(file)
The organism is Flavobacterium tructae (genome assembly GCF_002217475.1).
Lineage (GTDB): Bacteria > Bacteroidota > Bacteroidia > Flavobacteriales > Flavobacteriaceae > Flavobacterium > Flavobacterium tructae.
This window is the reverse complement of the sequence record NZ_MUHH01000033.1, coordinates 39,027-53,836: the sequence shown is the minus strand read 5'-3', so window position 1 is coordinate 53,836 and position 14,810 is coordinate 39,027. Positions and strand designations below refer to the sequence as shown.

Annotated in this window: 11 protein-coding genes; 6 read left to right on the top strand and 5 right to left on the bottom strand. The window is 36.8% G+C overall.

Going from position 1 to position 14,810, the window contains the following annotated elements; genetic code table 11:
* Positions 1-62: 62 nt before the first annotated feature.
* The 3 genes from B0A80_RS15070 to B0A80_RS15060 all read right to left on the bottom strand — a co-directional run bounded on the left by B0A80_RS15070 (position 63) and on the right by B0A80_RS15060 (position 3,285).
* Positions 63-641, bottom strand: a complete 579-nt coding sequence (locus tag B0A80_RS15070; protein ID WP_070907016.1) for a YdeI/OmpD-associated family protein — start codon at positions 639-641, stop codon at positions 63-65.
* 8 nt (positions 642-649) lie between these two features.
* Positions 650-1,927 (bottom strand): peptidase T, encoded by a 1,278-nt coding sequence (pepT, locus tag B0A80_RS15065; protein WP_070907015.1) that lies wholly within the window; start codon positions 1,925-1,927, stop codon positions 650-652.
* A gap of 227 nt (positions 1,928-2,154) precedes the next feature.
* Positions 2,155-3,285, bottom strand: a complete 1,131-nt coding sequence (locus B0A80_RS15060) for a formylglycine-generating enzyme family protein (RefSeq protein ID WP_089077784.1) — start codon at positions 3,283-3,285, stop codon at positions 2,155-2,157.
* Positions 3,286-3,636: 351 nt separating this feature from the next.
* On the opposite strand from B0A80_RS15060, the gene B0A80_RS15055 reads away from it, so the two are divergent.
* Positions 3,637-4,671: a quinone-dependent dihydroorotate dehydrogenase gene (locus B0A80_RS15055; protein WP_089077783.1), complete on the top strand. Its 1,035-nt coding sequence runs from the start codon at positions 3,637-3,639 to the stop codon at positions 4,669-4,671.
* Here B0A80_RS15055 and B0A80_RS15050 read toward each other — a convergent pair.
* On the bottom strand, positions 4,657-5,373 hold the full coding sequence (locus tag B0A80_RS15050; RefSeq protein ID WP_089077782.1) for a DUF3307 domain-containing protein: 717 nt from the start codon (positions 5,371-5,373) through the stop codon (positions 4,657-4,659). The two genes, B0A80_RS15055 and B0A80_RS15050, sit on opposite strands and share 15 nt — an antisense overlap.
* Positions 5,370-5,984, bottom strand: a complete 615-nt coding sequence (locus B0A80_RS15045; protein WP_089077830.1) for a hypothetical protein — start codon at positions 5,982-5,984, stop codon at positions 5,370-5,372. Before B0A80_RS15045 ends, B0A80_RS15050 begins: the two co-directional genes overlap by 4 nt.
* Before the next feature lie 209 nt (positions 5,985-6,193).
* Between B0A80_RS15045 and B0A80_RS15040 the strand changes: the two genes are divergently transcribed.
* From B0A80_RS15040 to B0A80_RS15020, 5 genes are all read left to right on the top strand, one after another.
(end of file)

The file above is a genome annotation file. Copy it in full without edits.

The organism is Flavobacterium tructae (genome assembly GCF_002217475.1).
Lineage (GTDB): Bacteria > Bacteroidota > Bacteroidia > Flavobacteriales > Flavobacteriaceae > Flavobacterium > Flavobacterium tructae.
This window is the reverse complement of the sequence record NZ_MUHH01000033.1, coordinates 39,027-53,836: the sequence shown is the minus strand read 5'-3', so window position 1 is coordinate 53,836 and position 14,810 is coordinate 39,027. Positions and strand designations below refer to the sequence as shown.

Annotated in this window: 11 protein-coding genes; 6 read left to right on the top strand and 5 right to left on the bottom strand. The window is 36.8% G+C overall.

Going from position 1 to position 14,810, the window contains the following annotated elements; genetic code table 11:
* Positions 1-62: 62 nt before the first annotated feature.
* The 3 genes from B0A80_RS15070 to B0A80_RS15060 all read right to left on the bottom strand — a co-directional run bounded on the left by B0A80_RS15070 (position 63) and on the right by B0A80_RS15060 (position 3,285).
* Positions 63-641, bottom strand: a complete 579-nt coding sequence (locus tag B0A80_RS15070; protein ID WP_070907016.1) for a YdeI/OmpD-associated family protein — start codon at positions 639-641, stop codon at positions 63-65.
* 8 nt (positions 642-649) lie between these two features.
* Positions 650-1,927 (bottom strand): peptidase T, encoded by a 1,278-nt coding sequence (pepT, locus tag B0A80_RS15065; protein WP_070907015.1) that lies wholly within the window; start codon positions 1,925-1,927, stop codon positions 650-652.
* A gap of 227 nt (positions 1,928-2,154) precedes the next feature.
* Positions 2,155-3,285, bottom strand: a complete 1,131-nt coding sequence (locus B0A80_RS15060) for a formylglycine-generating enzyme family protein (RefSeq protein ID WP_089077784.1) — start codon at positions 3,283-3,285, stop codon at positions 2,155-2,157.
* Positions 3,286-3,636: 351 nt separating this feature from the next.
* On the opposite strand from B0A80_RS15060, the gene B0A80_RS15055 reads away from it, so the two are divergent.
* Positions 3,637-4,671: a quinone-dependent dihydroorotate dehydrogenase gene (locus B0A80_RS15055; protein WP_089077783.1), complete on the top strand. Its 1,035-nt coding sequence runs from the start codon at positions 3,637-3,639 to the stop codon at positions 4,669-4,671.
* Here B0A80_RS15055 and B0A80_RS15050 read toward each other — a convergent pair.
* On the bottom strand, positions 4,657-5,373 hold the full coding sequence (locus tag B0A80_RS15050; RefSeq protein ID WP_089077782.1) for a DUF3307 domain-containing protein: 717 nt from the start codon (positions 5,371-5,373) through the stop codon (positions 4,657-4,659). The two genes, B0A80_RS15055 and B0A80_RS15050, sit on opposite strands and share 15 nt — an antisense overlap.
* Positions 5,370-5,984, bottom strand: a complete 615-nt coding sequence (locus B0A80_RS15045; protein WP_089077830.1) for a hypothetical protein — start codon at positions 5,982-5,984, stop codon at positions 5,370-5,372. Before B0A80_RS15045 ends, B0A80_RS15050 begins: the two co-directional genes overlap by 4 nt.
* Before the next feature lie 209 nt (positions 5,985-6,193).
* Between B0A80_RS15045 and B0A80_RS15040 the strand changes: the two genes are divergently transcribed.
* From B0A80_RS15040 to B0A80_RS15020, 5 genes are all read left to right on the top strand, one after another.